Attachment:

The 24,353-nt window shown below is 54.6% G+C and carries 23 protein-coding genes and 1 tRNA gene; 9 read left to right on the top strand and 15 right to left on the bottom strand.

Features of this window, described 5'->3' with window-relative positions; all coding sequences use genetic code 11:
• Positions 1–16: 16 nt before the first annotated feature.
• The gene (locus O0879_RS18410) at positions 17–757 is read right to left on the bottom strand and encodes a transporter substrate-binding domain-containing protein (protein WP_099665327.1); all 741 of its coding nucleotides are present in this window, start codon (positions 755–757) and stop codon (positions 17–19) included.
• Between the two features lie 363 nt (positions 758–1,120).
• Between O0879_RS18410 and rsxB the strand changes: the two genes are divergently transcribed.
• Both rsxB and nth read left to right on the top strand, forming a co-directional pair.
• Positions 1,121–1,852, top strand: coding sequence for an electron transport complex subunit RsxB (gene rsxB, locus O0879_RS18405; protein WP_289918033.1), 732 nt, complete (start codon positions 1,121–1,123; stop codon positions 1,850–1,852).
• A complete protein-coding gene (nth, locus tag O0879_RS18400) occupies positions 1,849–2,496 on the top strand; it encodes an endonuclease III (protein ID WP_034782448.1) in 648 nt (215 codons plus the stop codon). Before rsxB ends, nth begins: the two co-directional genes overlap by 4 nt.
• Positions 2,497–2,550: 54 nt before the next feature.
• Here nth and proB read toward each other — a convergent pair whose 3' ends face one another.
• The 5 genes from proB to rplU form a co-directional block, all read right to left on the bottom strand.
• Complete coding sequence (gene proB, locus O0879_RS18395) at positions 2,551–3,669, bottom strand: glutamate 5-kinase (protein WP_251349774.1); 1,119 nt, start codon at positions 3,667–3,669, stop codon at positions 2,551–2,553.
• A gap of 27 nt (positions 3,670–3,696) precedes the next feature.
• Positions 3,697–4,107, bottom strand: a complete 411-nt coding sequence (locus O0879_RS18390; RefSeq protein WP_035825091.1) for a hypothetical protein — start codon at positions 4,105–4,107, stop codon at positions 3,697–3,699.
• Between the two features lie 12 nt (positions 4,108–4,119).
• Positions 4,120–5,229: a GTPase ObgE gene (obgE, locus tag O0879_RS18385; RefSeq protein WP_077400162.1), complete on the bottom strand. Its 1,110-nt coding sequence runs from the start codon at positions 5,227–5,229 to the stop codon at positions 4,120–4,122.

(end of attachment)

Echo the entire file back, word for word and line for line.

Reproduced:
The 24,353-nt window shown below is 54.6% G+C and carries 23 protein-coding genes and 1 tRNA gene; 9 read left to right on the top strand and 15 right to left on the bottom strand.

Features of this window, described 5'->3' with window-relative positions; all coding sequences use genetic code 11:
• Positions 1–16: 16 nt before the first annotated feature.
• The gene (locus O0879_RS18410) at positions 17–757 is read right to left on the bottom strand and encodes a transporter substrate-binding domain-containing protein (protein WP_099665327.1); all 741 of its coding nucleotides are present in this window, start codon (positions 755–757) and stop codon (positions 17–19) included.
• Between the two features lie 363 nt (positions 758–1,120).
• Between O0879_RS18410 and rsxB the strand changes: the two genes are divergently transcribed.
• Both rsxB and nth read left to right on the top strand, forming a co-directional pair.
• Positions 1,121–1,852, top strand: coding sequence for an electron transport complex subunit RsxB (gene rsxB, locus O0879_RS18405; protein WP_289918033.1), 732 nt, complete (start codon positions 1,121–1,123; stop codon positions 1,850–1,852).
• A complete protein-coding gene (nth, locus tag O0879_RS18400) occupies positions 1,849–2,496 on the top strand; it encodes an endonuclease III (protein ID WP_034782448.1) in 648 nt (215 codons plus the stop codon). Before rsxB ends, nth begins: the two co-directional genes overlap by 4 nt.
• Positions 2,497–2,550: 54 nt before the next feature.
• Here nth and proB read toward each other — a convergent pair whose 3' ends face one another.
• The 5 genes from proB to rplU form a co-directional block, all read right to left on the bottom strand.
• Complete coding sequence (gene proB, locus O0879_RS18395) at positions 2,551–3,669, bottom strand: glutamate 5-kinase (protein WP_251349774.1); 1,119 nt, start codon at positions 3,667–3,669, stop codon at positions 2,551–2,553.
• A gap of 27 nt (positions 3,670–3,696) precedes the next feature.
• Positions 3,697–4,107, bottom strand: a complete 411-nt coding sequence (locus O0879_RS18390; RefSeq protein WP_035825091.1) for a hypothetical protein — start codon at positions 4,105–4,107, stop codon at positions 3,697–3,699.
• Between the two features lie 12 nt (positions 4,108–4,119).
• Positions 4,120–5,229: a GTPase ObgE gene (obgE, locus tag O0879_RS18385; RefSeq protein WP_077400162.1), complete on the bottom strand. Its 1,110-nt coding sequence runs from the start codon at positions 5,227–5,229 to the stop codon at positions 4,120–4,122.